Editor's note: This is the fourth installment of a 14-part look at spring practices throughout the SEC that the SEC writers of the Rivals.com network are bringing over a three week period.
COLUMBIA - Even given Steve Spurrier's reputation for being an offensive coach, his first teams at South Carolina were not known for working the scoreboard, never hitting the 30 points-per-game average during his first five seasons patrolling the sidelines. Spurred by a combination of several factors, the Gamecock offense has improved to average 30 points per game or better for the past three seasons. The highest mark under Spurrier came last season, during the 2012 11-win campaign in which USC averaged 31.5 points per contest.
Among the changes made over the course of the past three seasons: a new offensive line coach in Shawn Elliott who introduced zone read elements brought over from Appalachian State, more input from G.A. Mangus (a quarterbacks coach who himself is a former head coach and offensive coordinator) as well as Steve Spurrier Jr., a record-setting running back in Marcus Lattimore, and better talent across the board. How much credit each of those deserves up for discussion, but the fact remains that South Carolina's production on offense has been better lately, and there is reason to think that the 2013 version of the Gamecock offense could be the best ever under Spurrier in Columbia.
A big reason for that? For the first time ever, the coaching staff has not one, but two quarterbacks that can be counted on to get the job done in big games in Connor Shaw and Dylan Thompson. The latter came on in relief for Shaw during the Clemson and Michigan games to close out the season, winning both and tossing the game-winning touchdown pass as the final seconds ticked away in the Outback Bowl. Shaw sat out the spring with a surgically repaired foot, allowing Thompson to get some more valuable reps.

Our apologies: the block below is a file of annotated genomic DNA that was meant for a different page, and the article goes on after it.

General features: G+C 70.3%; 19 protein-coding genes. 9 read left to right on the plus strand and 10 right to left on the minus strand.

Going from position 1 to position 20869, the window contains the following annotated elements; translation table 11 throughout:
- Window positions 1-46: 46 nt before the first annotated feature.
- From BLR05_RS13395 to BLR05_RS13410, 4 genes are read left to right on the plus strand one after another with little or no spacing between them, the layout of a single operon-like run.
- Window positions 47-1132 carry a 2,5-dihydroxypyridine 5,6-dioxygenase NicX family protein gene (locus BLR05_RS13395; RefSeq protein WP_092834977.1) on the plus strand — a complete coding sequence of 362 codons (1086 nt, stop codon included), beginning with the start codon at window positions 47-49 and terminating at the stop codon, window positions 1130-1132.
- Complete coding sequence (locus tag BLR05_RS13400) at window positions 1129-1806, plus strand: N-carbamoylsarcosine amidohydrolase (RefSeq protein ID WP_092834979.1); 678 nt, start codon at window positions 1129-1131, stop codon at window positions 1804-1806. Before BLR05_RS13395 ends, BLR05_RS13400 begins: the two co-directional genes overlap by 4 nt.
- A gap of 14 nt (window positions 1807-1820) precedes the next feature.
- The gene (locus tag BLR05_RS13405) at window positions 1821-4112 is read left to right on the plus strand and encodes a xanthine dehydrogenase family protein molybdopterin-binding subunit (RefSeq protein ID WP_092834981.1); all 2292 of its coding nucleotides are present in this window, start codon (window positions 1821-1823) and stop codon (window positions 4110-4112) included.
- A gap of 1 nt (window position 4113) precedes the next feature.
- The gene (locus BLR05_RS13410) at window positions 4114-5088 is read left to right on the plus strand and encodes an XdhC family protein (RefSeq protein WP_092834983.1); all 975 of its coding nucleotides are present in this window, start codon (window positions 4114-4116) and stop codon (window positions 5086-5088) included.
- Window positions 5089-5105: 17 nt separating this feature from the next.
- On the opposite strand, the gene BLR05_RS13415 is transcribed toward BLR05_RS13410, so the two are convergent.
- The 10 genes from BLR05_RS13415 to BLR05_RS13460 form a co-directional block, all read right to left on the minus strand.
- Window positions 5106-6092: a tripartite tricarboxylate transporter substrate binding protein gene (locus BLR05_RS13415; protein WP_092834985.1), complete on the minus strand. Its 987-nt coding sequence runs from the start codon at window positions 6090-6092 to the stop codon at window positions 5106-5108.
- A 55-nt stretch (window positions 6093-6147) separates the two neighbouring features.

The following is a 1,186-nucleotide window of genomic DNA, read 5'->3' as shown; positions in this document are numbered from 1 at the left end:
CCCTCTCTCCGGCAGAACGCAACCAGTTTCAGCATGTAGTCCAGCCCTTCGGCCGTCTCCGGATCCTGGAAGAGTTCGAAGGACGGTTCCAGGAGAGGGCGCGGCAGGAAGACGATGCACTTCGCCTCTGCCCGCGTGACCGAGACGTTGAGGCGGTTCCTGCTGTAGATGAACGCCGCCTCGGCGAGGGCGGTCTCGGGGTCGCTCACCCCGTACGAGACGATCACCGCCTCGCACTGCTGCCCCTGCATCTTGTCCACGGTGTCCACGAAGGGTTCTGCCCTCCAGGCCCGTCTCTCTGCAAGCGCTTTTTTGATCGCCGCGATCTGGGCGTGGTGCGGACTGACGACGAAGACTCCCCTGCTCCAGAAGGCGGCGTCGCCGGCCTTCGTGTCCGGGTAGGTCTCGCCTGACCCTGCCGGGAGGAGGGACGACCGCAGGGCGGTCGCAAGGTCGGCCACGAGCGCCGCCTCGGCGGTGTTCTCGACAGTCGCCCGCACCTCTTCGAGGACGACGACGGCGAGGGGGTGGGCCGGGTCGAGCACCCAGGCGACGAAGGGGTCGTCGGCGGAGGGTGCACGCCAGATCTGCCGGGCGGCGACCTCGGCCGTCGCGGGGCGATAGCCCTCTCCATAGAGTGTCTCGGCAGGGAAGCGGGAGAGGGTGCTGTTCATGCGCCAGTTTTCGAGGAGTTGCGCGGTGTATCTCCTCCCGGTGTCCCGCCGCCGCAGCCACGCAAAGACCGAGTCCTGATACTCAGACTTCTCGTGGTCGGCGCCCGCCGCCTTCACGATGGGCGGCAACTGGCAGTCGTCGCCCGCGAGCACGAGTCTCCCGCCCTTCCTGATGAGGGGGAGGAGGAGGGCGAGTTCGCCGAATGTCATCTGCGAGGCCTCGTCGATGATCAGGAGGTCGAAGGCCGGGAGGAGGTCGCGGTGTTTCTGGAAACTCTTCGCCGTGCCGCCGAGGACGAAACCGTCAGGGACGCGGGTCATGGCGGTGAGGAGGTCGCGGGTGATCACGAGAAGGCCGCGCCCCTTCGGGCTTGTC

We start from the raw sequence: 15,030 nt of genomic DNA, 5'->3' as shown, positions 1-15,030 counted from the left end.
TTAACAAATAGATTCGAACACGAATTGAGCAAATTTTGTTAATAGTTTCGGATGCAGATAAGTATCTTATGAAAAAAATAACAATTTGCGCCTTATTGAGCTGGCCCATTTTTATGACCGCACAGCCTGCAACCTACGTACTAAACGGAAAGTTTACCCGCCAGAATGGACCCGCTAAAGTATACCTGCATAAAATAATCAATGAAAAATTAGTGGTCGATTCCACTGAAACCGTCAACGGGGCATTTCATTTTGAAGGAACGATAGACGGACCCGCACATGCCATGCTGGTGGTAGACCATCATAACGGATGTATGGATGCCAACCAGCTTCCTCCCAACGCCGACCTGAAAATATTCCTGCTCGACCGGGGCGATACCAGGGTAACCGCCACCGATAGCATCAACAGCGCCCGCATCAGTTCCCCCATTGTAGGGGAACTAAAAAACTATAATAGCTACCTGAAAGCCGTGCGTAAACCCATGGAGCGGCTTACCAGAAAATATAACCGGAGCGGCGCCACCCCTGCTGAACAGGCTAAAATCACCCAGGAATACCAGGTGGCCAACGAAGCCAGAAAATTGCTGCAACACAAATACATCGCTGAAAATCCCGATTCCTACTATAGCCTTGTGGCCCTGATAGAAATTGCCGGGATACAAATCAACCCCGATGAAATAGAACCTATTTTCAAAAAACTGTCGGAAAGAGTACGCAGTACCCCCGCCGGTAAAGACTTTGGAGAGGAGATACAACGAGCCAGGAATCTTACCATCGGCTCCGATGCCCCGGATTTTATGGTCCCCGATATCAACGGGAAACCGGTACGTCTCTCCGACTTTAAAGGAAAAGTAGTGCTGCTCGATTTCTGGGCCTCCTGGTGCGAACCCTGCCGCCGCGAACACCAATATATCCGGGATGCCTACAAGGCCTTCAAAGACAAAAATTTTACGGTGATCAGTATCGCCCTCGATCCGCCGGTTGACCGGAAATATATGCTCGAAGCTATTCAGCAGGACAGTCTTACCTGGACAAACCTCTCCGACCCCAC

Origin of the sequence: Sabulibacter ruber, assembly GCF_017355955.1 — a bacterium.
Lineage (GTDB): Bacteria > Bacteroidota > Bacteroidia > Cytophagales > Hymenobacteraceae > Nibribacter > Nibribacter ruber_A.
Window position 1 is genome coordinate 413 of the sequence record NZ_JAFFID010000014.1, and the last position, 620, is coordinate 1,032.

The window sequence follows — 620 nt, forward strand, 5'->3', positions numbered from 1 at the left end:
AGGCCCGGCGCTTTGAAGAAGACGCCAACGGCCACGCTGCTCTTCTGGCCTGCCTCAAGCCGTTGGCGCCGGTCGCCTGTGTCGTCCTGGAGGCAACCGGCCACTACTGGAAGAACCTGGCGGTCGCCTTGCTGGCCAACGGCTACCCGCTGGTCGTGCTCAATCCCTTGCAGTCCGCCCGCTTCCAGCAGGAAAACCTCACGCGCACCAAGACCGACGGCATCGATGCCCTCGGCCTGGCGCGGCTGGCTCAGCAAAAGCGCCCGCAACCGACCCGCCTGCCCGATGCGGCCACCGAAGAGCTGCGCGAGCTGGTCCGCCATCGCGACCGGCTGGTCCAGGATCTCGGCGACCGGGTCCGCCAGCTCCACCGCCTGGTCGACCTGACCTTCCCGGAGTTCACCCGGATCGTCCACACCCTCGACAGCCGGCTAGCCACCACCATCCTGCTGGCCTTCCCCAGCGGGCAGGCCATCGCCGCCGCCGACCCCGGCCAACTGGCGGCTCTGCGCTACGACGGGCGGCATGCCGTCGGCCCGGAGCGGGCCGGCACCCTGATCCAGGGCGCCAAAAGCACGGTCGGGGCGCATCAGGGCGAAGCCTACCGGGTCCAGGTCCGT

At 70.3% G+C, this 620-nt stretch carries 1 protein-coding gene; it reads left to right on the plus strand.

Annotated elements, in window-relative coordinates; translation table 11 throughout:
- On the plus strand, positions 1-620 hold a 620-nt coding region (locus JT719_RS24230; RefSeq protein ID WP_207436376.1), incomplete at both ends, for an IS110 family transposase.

"Connor was out there every day. He's ready to go," Spurrier said at the conclusion of the spring. "He'll work extremely hard this summer to get ready to play, just like Dylan will. They'll be ready. He and Connor give us our two best since I've been here, that's for sure."
Although Spurrier's teams have been better offensively as of late, the bread and butter of his Gamecock teams has been the defense. Last season, first-year defensive coordinator Lorenzo Ward helped lead the squad to a top-15 national finish in scoring defense (good for fourth in the SEC). That side of the ball is where the majority of the questions reside, particularly at linebacker where the youth is glaring.
"Our biggest question mark going into the spring was the linebackers," Ward said after the annual Garnet and Black Game. "I feel like we made some progress there, but we still have a ways to go. But I feel we can get there."
The defense will be aided by the presence of one of the (if not the best) defensive players in the country in Jadeveon Clowney, plus other solid performers on the defensive line and a secondary that has show the ability to produce in the past. Still, eyes will be on this group during the fall and early part of the season to see if there is any drop-off from last year's unit.
Five questions about the Gamecocks
Biggest thing you learned about South Carolina this spring.